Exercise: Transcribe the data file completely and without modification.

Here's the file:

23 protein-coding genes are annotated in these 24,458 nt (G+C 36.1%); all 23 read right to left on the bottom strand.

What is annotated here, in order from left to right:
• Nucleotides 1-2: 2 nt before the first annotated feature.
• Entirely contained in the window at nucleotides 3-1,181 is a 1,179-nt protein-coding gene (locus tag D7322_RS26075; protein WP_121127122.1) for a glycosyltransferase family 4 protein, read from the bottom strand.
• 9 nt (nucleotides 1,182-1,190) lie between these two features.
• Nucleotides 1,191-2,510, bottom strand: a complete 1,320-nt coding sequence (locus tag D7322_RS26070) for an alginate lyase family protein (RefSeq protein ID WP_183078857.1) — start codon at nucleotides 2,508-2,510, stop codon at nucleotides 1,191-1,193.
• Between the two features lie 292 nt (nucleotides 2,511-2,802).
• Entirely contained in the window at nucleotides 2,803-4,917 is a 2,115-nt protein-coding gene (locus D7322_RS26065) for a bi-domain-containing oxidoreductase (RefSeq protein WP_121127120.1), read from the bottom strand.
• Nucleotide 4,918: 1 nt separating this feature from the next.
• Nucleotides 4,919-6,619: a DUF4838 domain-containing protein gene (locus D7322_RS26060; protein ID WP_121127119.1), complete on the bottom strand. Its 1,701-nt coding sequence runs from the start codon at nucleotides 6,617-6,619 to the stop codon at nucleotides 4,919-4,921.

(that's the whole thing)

23 protein-coding genes are annotated in these 24,458 nt (G+C 36.1%); all 23 read right to left on the bottom strand.

What is annotated here, in order from left to right:
• Nucleotides 1-2: 2 nt before the first annotated feature.
• Entirely contained in the window at nucleotides 3-1,181 is a 1,179-nt protein-coding gene (locus tag D7322_RS26075; protein WP_121127122.1) for a glycosyltransferase family 4 protein, read from the bottom strand.
• 9 nt (nucleotides 1,182-1,190) lie between these two features.
• Nucleotides 1,191-2,510, bottom strand: a complete 1,320-nt coding sequence (locus tag D7322_RS26070) for an alginate lyase family protein (RefSeq protein ID WP_183078857.1) — start codon at nucleotides 2,508-2,510, stop codon at nucleotides 1,191-1,193.
• Between the two features lie 292 nt (nucleotides 2,511-2,802).
• Entirely contained in the window at nucleotides 2,803-4,917 is a 2,115-nt protein-coding gene (locus D7322_RS26065) for a bi-domain-containing oxidoreductase (RefSeq protein WP_121127120.1), read from the bottom strand.
• Nucleotide 4,918: 1 nt separating this feature from the next.
• Nucleotides 4,919-6,619: a DUF4838 domain-containing protein gene (locus D7322_RS26060; protein ID WP_121127119.1), complete on the bottom strand. Its 1,701-nt coding sequence runs from the start codon at nucleotides 6,617-6,619 to the stop codon at nucleotides 4,919-4,921.